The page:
A Montana federal district court has ruled that a false pretense exclusion did not preclude coverage under a crime policy for monetary losses resulting from a fraudulent email scheme, reasoning that the exclusion was ambiguous. Ad Advert. Design, Inc. v. Sentinel Ins. Co., 2018 WL 4621744 (D. Mont. Sept. 26, 2018). The court also held that further briefing was necessary to determine the amount recoverable under the policy.
In 2016, the insured advertising company fell victim to a fraudulent email scheme. Over a three-week period, the insured’s operations manager received a series of emails from someone purporting to be the president of the company. Each email requested that the manager initiate a separate wire transaction. Believing that the emails were legitimate, the manager submitted written requests to the company’s bank to transfer the money to the designated bank account. The employee transferred approximately $115,000 in total. After the company determined that the emails were fraudulent and that it would not be able to claw back the lost funds, it sought coverage under its business owners’ policy. The insurer declined coverage based on the policy’s “False Pretense” exclusion.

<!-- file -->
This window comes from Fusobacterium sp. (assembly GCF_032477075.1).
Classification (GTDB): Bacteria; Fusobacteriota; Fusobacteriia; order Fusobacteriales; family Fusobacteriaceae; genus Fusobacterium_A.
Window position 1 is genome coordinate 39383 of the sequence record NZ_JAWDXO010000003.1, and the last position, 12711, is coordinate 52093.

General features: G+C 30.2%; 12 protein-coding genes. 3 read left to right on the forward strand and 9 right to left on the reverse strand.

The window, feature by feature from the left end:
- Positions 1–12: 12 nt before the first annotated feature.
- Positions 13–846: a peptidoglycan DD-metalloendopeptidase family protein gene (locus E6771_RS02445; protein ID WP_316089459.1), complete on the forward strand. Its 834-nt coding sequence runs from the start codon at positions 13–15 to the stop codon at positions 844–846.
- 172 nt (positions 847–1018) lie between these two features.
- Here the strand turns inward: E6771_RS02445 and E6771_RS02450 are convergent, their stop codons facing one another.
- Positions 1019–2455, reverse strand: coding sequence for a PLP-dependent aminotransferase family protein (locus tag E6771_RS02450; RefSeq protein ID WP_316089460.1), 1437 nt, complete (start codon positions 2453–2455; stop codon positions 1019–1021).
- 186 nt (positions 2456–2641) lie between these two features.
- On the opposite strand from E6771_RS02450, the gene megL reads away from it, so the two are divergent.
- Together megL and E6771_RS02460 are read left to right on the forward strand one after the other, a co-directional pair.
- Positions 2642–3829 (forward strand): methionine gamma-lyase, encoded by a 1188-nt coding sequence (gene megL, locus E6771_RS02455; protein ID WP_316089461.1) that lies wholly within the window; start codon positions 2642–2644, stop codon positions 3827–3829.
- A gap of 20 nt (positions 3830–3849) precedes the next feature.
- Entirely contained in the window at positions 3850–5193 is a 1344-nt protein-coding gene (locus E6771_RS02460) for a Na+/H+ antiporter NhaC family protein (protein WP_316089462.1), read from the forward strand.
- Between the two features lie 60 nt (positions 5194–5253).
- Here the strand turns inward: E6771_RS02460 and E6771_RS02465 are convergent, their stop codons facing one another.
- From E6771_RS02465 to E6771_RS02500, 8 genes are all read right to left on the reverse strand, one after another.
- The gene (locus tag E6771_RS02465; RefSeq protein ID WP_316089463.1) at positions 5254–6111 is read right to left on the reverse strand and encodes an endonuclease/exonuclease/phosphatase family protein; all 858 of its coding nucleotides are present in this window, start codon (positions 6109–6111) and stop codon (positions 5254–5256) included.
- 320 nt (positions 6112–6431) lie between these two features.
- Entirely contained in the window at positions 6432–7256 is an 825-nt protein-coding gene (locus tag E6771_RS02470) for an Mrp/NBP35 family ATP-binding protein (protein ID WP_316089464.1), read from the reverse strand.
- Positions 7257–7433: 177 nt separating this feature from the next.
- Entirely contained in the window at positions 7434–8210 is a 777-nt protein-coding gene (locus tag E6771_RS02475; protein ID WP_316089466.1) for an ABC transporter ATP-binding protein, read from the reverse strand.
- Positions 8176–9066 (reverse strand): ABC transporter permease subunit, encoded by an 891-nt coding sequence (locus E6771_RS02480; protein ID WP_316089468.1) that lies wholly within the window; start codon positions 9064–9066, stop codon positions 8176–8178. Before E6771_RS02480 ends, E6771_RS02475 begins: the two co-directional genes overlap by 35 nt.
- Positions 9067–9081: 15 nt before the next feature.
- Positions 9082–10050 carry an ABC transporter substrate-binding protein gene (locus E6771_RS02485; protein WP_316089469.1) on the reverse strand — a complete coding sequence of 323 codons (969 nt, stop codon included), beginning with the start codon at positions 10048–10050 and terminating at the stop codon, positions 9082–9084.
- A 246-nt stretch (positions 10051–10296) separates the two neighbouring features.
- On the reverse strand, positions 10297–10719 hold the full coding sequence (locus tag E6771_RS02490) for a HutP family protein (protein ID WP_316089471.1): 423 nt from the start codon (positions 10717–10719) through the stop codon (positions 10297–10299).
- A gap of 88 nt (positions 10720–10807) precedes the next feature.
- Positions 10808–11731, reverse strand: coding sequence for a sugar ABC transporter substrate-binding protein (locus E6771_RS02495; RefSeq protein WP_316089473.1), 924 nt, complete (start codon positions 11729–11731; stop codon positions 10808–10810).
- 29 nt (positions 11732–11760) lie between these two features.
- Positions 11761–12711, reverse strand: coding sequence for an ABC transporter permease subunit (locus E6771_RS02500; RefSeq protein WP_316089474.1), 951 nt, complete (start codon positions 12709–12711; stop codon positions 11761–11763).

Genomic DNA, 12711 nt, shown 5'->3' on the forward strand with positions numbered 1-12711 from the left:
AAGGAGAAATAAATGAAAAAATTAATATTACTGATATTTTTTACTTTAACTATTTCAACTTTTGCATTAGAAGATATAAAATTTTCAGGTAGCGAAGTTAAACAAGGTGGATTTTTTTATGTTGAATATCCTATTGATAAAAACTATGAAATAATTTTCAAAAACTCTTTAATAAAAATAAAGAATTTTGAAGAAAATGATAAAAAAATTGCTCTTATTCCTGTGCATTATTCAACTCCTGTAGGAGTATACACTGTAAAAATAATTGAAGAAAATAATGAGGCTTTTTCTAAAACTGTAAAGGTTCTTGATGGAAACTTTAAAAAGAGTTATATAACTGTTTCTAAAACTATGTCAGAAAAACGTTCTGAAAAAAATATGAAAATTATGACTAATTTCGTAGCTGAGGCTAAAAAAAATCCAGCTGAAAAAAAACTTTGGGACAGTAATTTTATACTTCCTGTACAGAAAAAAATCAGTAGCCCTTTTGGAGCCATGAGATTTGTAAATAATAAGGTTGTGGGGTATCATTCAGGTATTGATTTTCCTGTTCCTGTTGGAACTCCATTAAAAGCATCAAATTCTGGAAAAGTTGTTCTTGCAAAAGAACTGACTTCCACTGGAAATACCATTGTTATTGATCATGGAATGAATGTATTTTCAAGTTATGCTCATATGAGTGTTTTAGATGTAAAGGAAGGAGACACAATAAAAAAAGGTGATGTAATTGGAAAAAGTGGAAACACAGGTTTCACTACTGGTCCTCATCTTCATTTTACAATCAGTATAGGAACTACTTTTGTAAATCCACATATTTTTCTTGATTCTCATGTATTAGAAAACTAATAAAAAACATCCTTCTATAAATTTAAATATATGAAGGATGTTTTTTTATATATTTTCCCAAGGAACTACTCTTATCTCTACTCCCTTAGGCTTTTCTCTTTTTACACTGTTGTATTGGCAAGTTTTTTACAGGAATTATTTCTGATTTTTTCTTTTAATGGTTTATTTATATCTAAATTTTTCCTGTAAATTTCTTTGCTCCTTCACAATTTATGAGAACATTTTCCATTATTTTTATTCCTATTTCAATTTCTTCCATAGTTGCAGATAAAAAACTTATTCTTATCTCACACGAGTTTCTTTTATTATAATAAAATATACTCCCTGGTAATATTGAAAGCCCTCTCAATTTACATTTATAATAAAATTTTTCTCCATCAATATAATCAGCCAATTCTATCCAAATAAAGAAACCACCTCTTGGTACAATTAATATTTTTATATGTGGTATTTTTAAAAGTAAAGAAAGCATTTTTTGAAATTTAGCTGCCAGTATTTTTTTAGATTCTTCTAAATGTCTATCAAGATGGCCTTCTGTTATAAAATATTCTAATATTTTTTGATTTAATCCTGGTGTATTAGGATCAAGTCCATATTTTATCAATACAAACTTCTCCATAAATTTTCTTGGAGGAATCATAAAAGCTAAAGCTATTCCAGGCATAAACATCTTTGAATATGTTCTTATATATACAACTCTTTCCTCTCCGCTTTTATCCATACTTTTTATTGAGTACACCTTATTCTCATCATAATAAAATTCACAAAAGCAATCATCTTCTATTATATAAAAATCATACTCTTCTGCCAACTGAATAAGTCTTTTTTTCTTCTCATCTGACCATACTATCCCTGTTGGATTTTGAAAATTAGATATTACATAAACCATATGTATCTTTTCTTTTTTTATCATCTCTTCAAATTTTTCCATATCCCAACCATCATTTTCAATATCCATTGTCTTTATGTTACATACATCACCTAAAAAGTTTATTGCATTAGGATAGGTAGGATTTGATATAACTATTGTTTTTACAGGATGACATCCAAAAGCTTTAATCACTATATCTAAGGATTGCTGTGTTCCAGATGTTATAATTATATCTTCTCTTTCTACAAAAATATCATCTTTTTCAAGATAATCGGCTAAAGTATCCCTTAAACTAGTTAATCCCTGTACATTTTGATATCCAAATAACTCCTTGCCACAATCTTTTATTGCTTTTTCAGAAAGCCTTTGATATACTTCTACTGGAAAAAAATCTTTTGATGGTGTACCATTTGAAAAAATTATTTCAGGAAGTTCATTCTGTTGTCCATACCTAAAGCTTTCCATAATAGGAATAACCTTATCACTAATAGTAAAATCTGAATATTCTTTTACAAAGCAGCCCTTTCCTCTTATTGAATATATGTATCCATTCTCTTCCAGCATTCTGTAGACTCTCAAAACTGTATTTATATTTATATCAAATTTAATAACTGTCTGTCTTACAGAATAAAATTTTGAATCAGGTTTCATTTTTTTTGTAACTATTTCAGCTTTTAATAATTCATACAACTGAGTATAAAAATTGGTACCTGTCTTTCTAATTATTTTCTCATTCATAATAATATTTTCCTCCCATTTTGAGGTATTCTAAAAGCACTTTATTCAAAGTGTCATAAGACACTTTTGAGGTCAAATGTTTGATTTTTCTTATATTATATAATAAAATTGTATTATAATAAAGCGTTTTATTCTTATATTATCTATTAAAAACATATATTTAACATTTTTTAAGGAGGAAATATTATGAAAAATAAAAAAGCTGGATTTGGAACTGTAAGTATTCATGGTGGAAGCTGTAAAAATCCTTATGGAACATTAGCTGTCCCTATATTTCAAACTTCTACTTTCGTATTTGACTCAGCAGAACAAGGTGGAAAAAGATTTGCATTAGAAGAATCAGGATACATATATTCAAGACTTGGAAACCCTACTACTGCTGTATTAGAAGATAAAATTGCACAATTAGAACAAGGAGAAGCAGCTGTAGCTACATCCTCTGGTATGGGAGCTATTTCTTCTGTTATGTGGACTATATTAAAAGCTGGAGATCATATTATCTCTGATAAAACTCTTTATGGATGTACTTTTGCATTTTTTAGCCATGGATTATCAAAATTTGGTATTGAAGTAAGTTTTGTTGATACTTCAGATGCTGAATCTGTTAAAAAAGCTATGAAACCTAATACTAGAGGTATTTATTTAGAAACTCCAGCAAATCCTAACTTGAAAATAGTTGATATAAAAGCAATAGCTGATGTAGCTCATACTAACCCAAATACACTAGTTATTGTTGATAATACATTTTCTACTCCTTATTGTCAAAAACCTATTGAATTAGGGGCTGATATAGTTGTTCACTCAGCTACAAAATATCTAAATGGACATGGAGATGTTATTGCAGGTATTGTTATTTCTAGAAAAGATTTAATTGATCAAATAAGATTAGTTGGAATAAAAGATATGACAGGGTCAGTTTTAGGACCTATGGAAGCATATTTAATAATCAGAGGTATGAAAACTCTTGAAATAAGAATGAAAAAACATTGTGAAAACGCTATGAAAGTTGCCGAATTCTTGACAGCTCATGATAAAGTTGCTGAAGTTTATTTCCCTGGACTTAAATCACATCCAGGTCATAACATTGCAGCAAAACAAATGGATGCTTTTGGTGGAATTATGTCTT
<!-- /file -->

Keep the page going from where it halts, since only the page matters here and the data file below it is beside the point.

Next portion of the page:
In the litigation that followed, the court ruled that the false pretense exclusion was ambiguous and therefore did not apply. The exclusion barred coverage for “physical loss or physical damage caused by or resulting from . . . [v]oluntary parting with any property by [the company] if induced to do so by any fraudulent scheme, trick, device or false pretense.” The parties disagreed about whether the company suffered a “physical loss” because the money lost was in the form of intangible electronic funds. Citing to case law and other policy provisions, the court ultimately found that there were two different reasonable interpretations, and thus according to Montana law, the ambiguity must be construed against the insurer. Next, the court found that two sections of the policy afforded coverage for the loss, while a third coverage part, which expressly required that the loss be “physical loss,” did not apply.
Having determined that the policy afforded coverage, the court then addressed the amount of the loss that the company had the right to recover. The policy provided that the insured was entitled to a specified amount “per occurrence.” While the company argued that there were four separate thefts and therefore four occurrences, the insurer contended that the four transfers represented a series of related acts and thus a single occurrence. Finding that this part of the case was not fully developed, the court instructed the parties to address the occurrence issue in separate briefing.